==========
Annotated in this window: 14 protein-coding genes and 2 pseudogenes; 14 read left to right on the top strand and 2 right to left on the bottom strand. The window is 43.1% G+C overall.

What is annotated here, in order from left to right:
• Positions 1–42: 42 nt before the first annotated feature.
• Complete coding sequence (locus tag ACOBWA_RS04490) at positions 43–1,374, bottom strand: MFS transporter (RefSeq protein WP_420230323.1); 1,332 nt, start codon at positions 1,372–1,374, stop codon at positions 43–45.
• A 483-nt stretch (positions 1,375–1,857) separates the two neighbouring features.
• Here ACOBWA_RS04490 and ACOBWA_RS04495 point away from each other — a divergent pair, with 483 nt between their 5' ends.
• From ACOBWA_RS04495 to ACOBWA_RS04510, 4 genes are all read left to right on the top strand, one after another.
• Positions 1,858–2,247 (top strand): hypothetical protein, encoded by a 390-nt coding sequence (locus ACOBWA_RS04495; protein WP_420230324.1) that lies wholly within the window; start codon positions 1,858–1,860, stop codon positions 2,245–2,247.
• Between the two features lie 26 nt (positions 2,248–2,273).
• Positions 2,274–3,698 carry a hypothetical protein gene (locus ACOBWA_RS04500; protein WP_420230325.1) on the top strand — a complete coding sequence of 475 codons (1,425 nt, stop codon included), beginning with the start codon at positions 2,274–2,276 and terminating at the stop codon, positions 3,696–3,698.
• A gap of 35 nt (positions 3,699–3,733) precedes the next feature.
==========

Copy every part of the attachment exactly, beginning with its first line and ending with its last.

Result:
Annotated in this window: 14 protein-coding genes and 2 pseudogenes; 14 read left to right on the top strand and 2 right to left on the bottom strand. The window is 43.1% G+C overall.

What is annotated here, in order from left to right:
• Positions 1–42: 42 nt before the first annotated feature.
• Complete coding sequence (locus tag ACOBWA_RS04490) at positions 43–1,374, bottom strand: MFS transporter (RefSeq protein WP_420230323.1); 1,332 nt, start codon at positions 1,372–1,374, stop codon at positions 43–45.
• A 483-nt stretch (positions 1,375–1,857) separates the two neighbouring features.
• Here ACOBWA_RS04490 and ACOBWA_RS04495 point away from each other — a divergent pair, with 483 nt between their 5' ends.
• From ACOBWA_RS04495 to ACOBWA_RS04510, 4 genes are all read left to right on the top strand, one after another.
• Positions 1,858–2,247 (top strand): hypothetical protein, encoded by a 390-nt coding sequence (locus ACOBWA_RS04495; protein WP_420230324.1) that lies wholly within the window; start codon positions 1,858–1,860, stop codon positions 2,245–2,247.
• Between the two features lie 26 nt (positions 2,248–2,273).
• Positions 2,274–3,698 carry a hypothetical protein gene (locus ACOBWA_RS04500; protein WP_420230325.1) on the top strand — a complete coding sequence of 475 codons (1,425 nt, stop codon included), beginning with the start codon at positions 2,274–2,276 and terminating at the stop codon, positions 3,696–3,698.
• A gap of 35 nt (positions 3,699–3,733) precedes the next feature.